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Title: Interactions between avian colonial social structure and disease dynamics
Author: Wanelik, Klara
ISNI:       0000 0004 5920 4083
Awarding Body: University of Oxford
Current Institution: University of Oxford
Date of Award: 2015
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All wildlife populations harbour parasites. However, seabirds are likely to play a particularly important role in the maintenance and dispersal of infectious agents as a result of their colonial breeding habits. Seabird colonies are also known to be highly spatially structured, but little is known about the effects of this spatial structuring on seabird parasite dynamics. In this thesis, I use a tick-borne virus, Great Island virus (GIV), found in a large common guillemot (Uria aalge) colony bordering the North Sea as a model system to explore this relationship. I use a multidisciplinary approach, framed by a simple epidemiological model of the guillemot-tick-virus system. In Chapter 2, I describe a novel epidemiological model and parameterise it using the existing literature. The model suggests the importance of spatial structure within the guillemot colony, but also identifies a key missing parameter, the rate of virus transmission between pre-breeding and breeding areas. In Chapter 3, I go on to test the potential role of independent tick movement in driving transmission between these two areas, by quantifying the mobility of host-seeking seabird ticks, Ixodes uriae. I show the potential for ticks to walk ranges described anecdotally in the literature, in just a few minutes, but stress the importance of further experiments in the field. Chapter 4, I test the potential role of guillemot-mediated tick movement between pre-breeding and breeding areas. I show that pre-breeding guillemots spend a limited proportion of time ashore during daylight hours, which increases significantly as the season progresses and varies between individuals. A similar pattern is observed when considering how often they enter breeding areas when ashore; generally infrequently but varying spatiotemporally and between individuals. In Chapter 5, I apply finite mixture modelling techniques to improve existing estimates of age- and strain-specific GIV seroprevalence and force of infection in the guillemot colony. I also provide the first estimates of these parameters for eight strains, and highlight the importance of understanding strain-specific differences in GIV dynamics in future studies. Finally, I bring all four data chapters together in Chapter 6, by inputting my new parameter estimates (Chapters 3-5) into my existing model (Chapter 2). Taken together, my results suggest that GIV transmission within the guillemot colony may increase in the future as a result of declining breeding abundance and success, with more frequent or extreme disruption leading to a higher risk of infection within the colony. More generally, my results suggest that seabird colonies can be highly sensitive to changes in their spatial structure, and that endemic parasites have the potential to substantially impact, and hence to be an added threat to, their seabird hosts.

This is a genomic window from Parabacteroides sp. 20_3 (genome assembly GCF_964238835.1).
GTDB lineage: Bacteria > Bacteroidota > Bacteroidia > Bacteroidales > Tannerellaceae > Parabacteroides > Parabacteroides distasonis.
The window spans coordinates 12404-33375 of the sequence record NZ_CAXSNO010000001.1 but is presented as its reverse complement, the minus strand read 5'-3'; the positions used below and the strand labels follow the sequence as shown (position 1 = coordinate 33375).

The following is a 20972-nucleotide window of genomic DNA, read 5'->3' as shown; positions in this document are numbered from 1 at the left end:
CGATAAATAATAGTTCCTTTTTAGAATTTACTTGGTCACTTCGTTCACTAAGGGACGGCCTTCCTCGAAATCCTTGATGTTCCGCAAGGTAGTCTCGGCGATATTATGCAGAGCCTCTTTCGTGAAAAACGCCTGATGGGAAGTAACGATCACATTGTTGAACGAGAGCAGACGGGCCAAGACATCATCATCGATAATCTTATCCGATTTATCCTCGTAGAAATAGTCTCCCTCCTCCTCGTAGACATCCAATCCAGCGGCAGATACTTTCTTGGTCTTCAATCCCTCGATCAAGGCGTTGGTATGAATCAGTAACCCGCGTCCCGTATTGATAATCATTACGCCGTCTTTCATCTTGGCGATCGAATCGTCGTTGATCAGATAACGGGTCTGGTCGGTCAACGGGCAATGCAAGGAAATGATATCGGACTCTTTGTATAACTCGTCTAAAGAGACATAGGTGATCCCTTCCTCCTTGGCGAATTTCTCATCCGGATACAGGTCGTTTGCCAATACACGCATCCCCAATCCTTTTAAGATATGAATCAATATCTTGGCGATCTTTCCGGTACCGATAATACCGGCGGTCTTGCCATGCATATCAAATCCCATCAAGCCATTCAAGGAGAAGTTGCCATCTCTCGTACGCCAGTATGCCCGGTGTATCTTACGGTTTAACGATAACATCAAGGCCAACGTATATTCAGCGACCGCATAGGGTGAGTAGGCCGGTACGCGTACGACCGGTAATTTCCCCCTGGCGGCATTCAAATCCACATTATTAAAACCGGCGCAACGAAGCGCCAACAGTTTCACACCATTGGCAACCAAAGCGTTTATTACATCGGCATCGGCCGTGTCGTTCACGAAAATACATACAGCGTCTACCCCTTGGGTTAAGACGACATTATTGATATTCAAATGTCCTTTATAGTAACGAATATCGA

Supervisor: Sheldon, Ben ; McLean, Angela ; Godfray, Charles ; Nunn, Miles ; Wanless, Sarah Sponsor: Natural Environment Research Council
Qualification Name: Thesis (Ph.D.) Qualification Level: Doctoral
EThOS ID:  DOI: Not available
Keywords: Disease (zoology) ; Ecology (zoology) ; seabird ; colony ; tick-borne virus ; herd immunity ; transmission ; spatial structure